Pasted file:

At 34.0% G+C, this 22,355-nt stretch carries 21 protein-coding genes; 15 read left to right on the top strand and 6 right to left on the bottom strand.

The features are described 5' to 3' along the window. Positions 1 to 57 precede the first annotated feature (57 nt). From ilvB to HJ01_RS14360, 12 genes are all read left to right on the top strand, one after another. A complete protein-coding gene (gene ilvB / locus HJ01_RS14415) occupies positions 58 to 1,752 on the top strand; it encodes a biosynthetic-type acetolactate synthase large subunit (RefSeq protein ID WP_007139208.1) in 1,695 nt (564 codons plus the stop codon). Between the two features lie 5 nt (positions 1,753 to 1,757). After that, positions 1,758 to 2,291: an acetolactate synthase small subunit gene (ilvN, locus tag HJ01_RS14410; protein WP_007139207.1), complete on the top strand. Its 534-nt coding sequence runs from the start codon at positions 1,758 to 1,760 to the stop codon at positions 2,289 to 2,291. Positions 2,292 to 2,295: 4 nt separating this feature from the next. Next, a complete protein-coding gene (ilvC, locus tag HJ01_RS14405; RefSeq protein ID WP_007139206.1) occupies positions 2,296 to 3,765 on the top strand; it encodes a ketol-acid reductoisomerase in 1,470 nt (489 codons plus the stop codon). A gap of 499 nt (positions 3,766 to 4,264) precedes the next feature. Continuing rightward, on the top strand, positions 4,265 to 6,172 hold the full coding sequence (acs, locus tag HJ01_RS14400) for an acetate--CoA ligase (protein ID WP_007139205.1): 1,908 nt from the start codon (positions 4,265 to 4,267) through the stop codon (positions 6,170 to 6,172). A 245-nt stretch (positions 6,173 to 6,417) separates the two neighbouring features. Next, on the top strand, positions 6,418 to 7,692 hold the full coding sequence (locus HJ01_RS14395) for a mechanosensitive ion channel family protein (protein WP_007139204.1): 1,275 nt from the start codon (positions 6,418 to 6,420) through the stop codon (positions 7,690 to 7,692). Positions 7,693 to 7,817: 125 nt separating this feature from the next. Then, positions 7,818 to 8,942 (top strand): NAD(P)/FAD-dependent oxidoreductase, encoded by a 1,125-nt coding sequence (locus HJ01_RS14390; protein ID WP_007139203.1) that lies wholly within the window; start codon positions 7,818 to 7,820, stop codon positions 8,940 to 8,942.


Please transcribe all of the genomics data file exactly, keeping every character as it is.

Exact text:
At 34.0% G+C, this 22,355-nt stretch carries 21 protein-coding genes; 15 read left to right on the top strand and 6 right to left on the bottom strand.

The features are described 5' to 3' along the window. Positions 1 to 57 precede the first annotated feature (57 nt). From ilvB to HJ01_RS14360, 12 genes are all read left to right on the top strand, one after another. A complete protein-coding gene (gene ilvB / locus HJ01_RS14415) occupies positions 58 to 1,752 on the top strand; it encodes a biosynthetic-type acetolactate synthase large subunit (RefSeq protein ID WP_007139208.1) in 1,695 nt (564 codons plus the stop codon). Between the two features lie 5 nt (positions 1,753 to 1,757). After that, positions 1,758 to 2,291: an acetolactate synthase small subunit gene (ilvN, locus tag HJ01_RS14410; protein WP_007139207.1), complete on the top strand. Its 534-nt coding sequence runs from the start codon at positions 1,758 to 1,760 to the stop codon at positions 2,289 to 2,291. Positions 2,292 to 2,295: 4 nt separating this feature from the next. Next, a complete protein-coding gene (ilvC, locus tag HJ01_RS14405; RefSeq protein ID WP_007139206.1) occupies positions 2,296 to 3,765 on the top strand; it encodes a ketol-acid reductoisomerase in 1,470 nt (489 codons plus the stop codon). A gap of 499 nt (positions 3,766 to 4,264) precedes the next feature. Continuing rightward, on the top strand, positions 4,265 to 6,172 hold the full coding sequence (acs, locus tag HJ01_RS14400) for an acetate--CoA ligase (protein ID WP_007139205.1): 1,908 nt from the start codon (positions 4,265 to 4,267) through the stop codon (positions 6,170 to 6,172). A 245-nt stretch (positions 6,173 to 6,417) separates the two neighbouring features. Next, on the top strand, positions 6,418 to 7,692 hold the full coding sequence (locus HJ01_RS14395) for a mechanosensitive ion channel family protein (protein WP_007139204.1): 1,275 nt from the start codon (positions 6,418 to 6,420) through the stop codon (positions 7,690 to 7,692). Positions 7,693 to 7,817: 125 nt separating this feature from the next. Then, positions 7,818 to 8,942 (top strand): NAD(P)/FAD-dependent oxidoreductase, encoded by a 1,125-nt coding sequence (locus HJ01_RS14390; protein ID WP_007139203.1) that lies wholly within the window; start codon positions 7,818 to 7,820, stop codon positions 8,940 to 8,942.